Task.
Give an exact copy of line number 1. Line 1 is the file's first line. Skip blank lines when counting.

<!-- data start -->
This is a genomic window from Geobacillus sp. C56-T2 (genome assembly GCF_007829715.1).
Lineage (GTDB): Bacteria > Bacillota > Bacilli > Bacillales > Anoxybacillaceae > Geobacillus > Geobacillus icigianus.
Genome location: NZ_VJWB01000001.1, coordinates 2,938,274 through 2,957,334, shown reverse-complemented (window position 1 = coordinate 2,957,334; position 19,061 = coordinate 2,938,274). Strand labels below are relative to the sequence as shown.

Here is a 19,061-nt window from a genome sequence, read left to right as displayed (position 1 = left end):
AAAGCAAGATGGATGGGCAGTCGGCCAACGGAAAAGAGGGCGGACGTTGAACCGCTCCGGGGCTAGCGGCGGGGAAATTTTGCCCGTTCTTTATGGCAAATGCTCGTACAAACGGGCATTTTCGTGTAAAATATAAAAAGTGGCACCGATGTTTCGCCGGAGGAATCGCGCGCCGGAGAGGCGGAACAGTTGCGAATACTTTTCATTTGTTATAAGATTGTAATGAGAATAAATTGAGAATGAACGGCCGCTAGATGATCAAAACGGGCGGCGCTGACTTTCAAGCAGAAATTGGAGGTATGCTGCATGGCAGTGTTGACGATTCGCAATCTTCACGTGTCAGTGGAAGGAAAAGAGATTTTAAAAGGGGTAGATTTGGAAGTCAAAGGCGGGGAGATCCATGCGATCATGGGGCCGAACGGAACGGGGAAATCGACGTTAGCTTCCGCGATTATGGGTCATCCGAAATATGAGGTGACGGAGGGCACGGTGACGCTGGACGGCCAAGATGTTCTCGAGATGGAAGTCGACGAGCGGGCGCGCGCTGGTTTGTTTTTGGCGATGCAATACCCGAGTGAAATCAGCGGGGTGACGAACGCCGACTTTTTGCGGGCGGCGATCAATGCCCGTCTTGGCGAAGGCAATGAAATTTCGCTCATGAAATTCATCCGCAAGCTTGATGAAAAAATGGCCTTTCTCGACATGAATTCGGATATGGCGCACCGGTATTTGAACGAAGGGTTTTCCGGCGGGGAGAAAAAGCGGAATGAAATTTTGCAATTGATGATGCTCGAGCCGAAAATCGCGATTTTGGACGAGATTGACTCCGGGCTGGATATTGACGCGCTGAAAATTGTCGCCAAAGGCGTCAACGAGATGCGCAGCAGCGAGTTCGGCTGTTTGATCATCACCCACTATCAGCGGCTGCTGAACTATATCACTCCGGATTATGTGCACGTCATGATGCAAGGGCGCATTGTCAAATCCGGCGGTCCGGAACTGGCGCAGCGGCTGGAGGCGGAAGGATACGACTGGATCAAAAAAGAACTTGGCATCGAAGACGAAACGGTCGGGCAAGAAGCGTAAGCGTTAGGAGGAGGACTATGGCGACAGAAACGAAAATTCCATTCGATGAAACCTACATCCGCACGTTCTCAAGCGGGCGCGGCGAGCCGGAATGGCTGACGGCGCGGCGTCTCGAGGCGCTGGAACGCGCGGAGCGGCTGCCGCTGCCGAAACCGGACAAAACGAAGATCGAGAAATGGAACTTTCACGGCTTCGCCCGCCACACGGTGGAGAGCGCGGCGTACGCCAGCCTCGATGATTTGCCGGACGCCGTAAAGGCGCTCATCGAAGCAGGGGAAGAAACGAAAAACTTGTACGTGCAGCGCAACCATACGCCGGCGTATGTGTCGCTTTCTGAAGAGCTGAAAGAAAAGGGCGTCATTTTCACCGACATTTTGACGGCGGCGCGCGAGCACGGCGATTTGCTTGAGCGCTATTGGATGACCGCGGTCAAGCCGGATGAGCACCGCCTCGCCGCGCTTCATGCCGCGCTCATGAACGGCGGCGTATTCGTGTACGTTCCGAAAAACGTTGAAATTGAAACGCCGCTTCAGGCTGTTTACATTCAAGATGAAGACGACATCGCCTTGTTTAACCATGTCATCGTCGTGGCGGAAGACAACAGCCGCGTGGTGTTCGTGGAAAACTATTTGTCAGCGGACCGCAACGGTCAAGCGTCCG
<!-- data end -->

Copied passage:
This is a genomic window from Geobacillus sp. C56-T2 (genome assembly GCF_007829715.1).